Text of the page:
If nuclear war is imminent and the president orders Washington evacuated, most of Alexandria's 100,000 residents are supposed to paste ID cards on their windshields, pack wills and credit cards, leave their pets, guns and booze behind and head for the hills.

About 40,000 of them are to pull onto four-lane Duke Street and head west. About 19,000 of them will begin a six-hour drive, much of it over narrow, mountain roads, to Webster Springs, W. Va., (population less than 1,000) where they are expected to stay for at least a week, even if no attack comes.

This scenario from Alexandria's recently published 154-page "crisis relocation" plan, one of hundreds of such plans being drafted nationwide, comes as a surprise to Webster Springs. "Did you say 19,000 people?" says Mayor R.J. Jorishie. "I haven't heard a word about it. I don't know how we'd handle it, frankly. We've only got two grocery stores here, no civil defense shelters. Did you say 19,000? The government would have to come in here and do a hell of a job for us to be able to handle 19,000."

He's not the only person finding it difficult to be civil about civil defense. Alexandria's plan, the prototype of plans for all major municipalities in the Washington area, has not found many fans among Alexandria officials.

"I think it's asinine," says Alexandria City Councilman James Moran. "It's like Alice in Wonderland."

"It's ridiculous and misleading to the citizens in the worst way," says Councilman Donald Casey. "In a nuclear war, anyone who lives in this area is going to die. To say or believe anything else is absolutely criminal."

"I'm very disturbed by it," says City Manager Douglas Harman, who is also the city's civil defense director. " . . . The danger is that anyone might actually believe this thing could work. I'm very upset about it."

Officials in at least 14 states, including Cambridge, Mass., and Boulder, Colo., have rejected the plans for their communities. In Alexandria, where the plan is set to be discussed by the City Council Tuesday night, Harman is telling city employes they should waste no time working on it.

Rep. Les Aspin (D-Wis.) has called the plans "extremely dangerous nonsense" that could help trigger the nuclear war it was designed to cope with. The plans, he said, are products of " . . . a bunch of Pentagon officials trying to make work for themselves."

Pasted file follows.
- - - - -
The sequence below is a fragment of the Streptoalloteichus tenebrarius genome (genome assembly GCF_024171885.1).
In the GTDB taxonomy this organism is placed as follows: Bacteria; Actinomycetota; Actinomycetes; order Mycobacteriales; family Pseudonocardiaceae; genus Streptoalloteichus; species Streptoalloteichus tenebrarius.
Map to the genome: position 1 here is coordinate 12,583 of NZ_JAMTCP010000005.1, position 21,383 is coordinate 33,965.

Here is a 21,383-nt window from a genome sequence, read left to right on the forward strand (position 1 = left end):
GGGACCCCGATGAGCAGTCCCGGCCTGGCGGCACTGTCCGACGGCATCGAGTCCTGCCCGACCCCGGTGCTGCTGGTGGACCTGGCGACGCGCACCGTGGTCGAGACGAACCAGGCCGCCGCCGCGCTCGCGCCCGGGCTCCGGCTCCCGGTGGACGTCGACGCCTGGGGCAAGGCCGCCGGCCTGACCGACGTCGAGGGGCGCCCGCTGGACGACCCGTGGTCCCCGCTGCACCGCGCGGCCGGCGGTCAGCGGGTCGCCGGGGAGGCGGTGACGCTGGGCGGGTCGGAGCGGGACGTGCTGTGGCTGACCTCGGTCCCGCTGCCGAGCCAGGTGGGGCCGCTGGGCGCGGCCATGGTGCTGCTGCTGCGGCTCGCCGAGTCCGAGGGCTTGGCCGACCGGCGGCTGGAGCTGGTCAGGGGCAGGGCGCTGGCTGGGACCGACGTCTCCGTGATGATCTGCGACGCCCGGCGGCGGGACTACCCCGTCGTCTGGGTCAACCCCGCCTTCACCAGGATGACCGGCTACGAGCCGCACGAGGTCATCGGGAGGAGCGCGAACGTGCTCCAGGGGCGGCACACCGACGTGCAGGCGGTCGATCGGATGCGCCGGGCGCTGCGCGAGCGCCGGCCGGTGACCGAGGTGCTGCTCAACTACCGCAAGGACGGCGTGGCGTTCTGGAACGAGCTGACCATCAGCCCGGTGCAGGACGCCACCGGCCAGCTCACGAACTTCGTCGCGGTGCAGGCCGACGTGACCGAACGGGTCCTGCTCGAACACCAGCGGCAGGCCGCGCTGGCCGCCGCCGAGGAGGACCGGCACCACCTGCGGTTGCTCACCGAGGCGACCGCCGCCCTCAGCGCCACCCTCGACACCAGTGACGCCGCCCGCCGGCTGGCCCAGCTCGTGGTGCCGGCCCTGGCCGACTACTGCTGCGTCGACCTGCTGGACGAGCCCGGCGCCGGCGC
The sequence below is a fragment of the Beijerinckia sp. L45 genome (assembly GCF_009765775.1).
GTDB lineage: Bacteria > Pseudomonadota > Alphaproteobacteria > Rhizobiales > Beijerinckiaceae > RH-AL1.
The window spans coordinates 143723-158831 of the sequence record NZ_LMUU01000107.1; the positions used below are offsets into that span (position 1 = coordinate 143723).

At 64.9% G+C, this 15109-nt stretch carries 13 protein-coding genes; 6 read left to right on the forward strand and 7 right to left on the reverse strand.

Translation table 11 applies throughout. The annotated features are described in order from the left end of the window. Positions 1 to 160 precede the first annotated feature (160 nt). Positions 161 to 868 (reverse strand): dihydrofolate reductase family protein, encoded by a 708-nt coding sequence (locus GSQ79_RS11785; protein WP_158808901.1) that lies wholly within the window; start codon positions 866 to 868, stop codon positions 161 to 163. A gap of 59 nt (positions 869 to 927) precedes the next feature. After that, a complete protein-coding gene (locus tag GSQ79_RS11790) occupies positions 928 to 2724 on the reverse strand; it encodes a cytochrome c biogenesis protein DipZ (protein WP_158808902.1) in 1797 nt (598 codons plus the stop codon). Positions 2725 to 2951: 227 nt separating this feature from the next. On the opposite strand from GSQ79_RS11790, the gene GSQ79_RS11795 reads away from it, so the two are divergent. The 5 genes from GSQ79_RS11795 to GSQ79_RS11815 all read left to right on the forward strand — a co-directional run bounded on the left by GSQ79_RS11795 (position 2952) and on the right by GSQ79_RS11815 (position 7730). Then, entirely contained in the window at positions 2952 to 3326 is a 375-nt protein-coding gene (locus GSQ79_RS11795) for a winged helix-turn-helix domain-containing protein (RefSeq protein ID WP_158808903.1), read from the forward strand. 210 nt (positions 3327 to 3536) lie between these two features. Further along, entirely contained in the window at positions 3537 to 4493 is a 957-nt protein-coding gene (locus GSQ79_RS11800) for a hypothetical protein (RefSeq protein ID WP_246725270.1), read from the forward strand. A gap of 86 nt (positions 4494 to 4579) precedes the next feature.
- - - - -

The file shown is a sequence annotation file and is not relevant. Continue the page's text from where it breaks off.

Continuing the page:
And Massachusetts Institute of Technology physician Eric Chivian, who teaches a class on the effects of nuclear war at Harvard University, says the complications of moving entire city populations to areas are nothing compared to the problems of housing them in fallout shelters once they get there.

The author of Alexandria's plan, James Surratt, a nuclear civil protection planner in the state office of Emergency and Energy Services with a 1982 budget of $213,000, defends it. "The plan is based on a number of bland assumptions," he says. "That we'll have adequate warning time, that people will do their jobs, that people won't panic, that people will work resolutely to save themselves."

The Defense Department has been selling a $4.2 billion, seven-year civil defense package to Congress this spring, arguing that the evacuation of U.S. cities would save 70 to 80 percent of the American population in an all-out nuclear war. Civil defense officials concede that evacuation plans are sketchy, but that they are the first step in a plan to construct a network of stocked fallout shelters in rural areas and an army of trained shelter managers.

Yet, critics of Alexandria's plan cite numerous problems:

Gridlock: The plan anticipates the evacuation of at least 80,000 Alexandrians. More than half of them are supposed to leave town on usually clogged Duke Street (Rte. 236). With Maryland, the District and the rest of Northern Virginia also fleeing across the Potomac, the civil defense planners expect 5 million area residents to be evacuating on Virginia roads.